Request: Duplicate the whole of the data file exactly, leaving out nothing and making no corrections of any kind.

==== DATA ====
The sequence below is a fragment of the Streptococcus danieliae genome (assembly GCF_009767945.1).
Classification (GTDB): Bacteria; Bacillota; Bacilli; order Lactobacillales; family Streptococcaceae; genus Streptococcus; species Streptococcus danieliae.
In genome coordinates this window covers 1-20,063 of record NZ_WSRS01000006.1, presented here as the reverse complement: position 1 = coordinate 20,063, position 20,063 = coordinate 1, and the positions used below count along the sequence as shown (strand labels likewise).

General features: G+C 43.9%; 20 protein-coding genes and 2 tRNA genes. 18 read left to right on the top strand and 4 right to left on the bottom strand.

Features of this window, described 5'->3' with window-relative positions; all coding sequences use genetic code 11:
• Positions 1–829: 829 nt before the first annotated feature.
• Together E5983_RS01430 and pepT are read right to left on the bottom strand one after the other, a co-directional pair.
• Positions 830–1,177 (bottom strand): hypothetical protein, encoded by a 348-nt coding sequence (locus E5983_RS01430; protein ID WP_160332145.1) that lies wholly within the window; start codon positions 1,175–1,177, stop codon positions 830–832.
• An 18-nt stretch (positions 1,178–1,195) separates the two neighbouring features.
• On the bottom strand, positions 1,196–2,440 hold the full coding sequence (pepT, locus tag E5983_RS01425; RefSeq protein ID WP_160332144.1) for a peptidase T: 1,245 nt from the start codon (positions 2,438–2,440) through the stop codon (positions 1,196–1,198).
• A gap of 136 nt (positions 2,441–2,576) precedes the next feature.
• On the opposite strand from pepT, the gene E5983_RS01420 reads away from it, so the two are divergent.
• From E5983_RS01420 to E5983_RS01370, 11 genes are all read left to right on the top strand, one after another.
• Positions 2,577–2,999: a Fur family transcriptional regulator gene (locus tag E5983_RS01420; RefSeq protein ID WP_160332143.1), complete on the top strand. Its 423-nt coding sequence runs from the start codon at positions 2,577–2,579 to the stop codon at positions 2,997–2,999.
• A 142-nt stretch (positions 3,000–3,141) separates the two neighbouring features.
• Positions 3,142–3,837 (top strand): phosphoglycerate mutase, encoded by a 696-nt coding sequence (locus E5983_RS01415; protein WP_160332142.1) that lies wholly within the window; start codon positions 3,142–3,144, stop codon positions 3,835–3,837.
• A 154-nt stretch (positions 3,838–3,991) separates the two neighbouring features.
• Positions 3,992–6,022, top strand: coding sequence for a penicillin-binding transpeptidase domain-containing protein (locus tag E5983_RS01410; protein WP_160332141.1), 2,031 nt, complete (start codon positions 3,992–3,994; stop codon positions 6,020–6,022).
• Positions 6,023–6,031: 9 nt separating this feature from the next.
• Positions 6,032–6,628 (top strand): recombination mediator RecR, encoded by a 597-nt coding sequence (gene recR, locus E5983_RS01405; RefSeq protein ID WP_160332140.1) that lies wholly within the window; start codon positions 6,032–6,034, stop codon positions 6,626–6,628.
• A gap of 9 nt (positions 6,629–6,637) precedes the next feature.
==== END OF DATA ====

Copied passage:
The sequence below is a fragment of the Streptococcus danieliae genome (assembly GCF_009767945.1).
Classification (GTDB): Bacteria; Bacillota; Bacilli; order Lactobacillales; family Streptococcaceae; genus Streptococcus; species Streptococcus danieliae.
In genome coordinates this window covers 1-20,063 of record NZ_WSRS01000006.1, presented here as the reverse complement: position 1 = coordinate 20,063, position 20,063 = coordinate 1, and the positions used below count along the sequence as shown (strand labels likewise).

General features: G+C 43.9%; 20 protein-coding genes and 2 tRNA genes. 18 read left to right on the top strand and 4 right to left on the bottom strand.

Features of this window, described 5'->3' with window-relative positions; all coding sequences use genetic code 11:
• Positions 1–829: 829 nt before the first annotated feature.
• Together E5983_RS01430 and pepT are read right to left on the bottom strand one after the other, a co-directional pair.
• Positions 830–1,177 (bottom strand): hypothetical protein, encoded by a 348-nt coding sequence (locus E5983_RS01430; protein ID WP_160332145.1) that lies wholly within the window; start codon positions 1,175–1,177, stop codon positions 830–832.
• An 18-nt stretch (positions 1,178–1,195) separates the two neighbouring features.
• On the bottom strand, positions 1,196–2,440 hold the full coding sequence (pepT, locus tag E5983_RS01425; RefSeq protein ID WP_160332144.1) for a peptidase T: 1,245 nt from the start codon (positions 2,438–2,440) through the stop codon (positions 1,196–1,198).
• A gap of 136 nt (positions 2,441–2,576) precedes the next feature.
• On the opposite strand from pepT, the gene E5983_RS01420 reads away from it, so the two are divergent.
• From E5983_RS01420 to E5983_RS01370, 11 genes are all read left to right on the top strand, one after another.
• Positions 2,577–2,999: a Fur family transcriptional regulator gene (locus tag E5983_RS01420; RefSeq protein ID WP_160332143.1), complete on the top strand. Its 423-nt coding sequence runs from the start codon at positions 2,577–2,579 to the stop codon at positions 2,997–2,999.
• A 142-nt stretch (positions 3,000–3,141) separates the two neighbouring features.
• Positions 3,142–3,837 (top strand): phosphoglycerate mutase, encoded by a 696-nt coding sequence (locus E5983_RS01415; protein WP_160332142.1) that lies wholly within the window; start codon positions 3,142–3,144, stop codon positions 3,835–3,837.
• A 154-nt stretch (positions 3,838–3,991) separates the two neighbouring features.
• Positions 3,992–6,022, top strand: coding sequence for a penicillin-binding transpeptidase domain-containing protein (locus tag E5983_RS01410; protein WP_160332141.1), 2,031 nt, complete (start codon positions 3,992–3,994; stop codon positions 6,020–6,022).
• Positions 6,023–6,031: 9 nt separating this feature from the next.
• Positions 6,032–6,628 (top strand): recombination mediator RecR, encoded by a 597-nt coding sequence (gene recR, locus E5983_RS01405; RefSeq protein ID WP_160332140.1) that lies wholly within the window; start codon positions 6,032–6,034, stop codon positions 6,626–6,628.
• A gap of 9 nt (positions 6,629–6,637) precedes the next feature.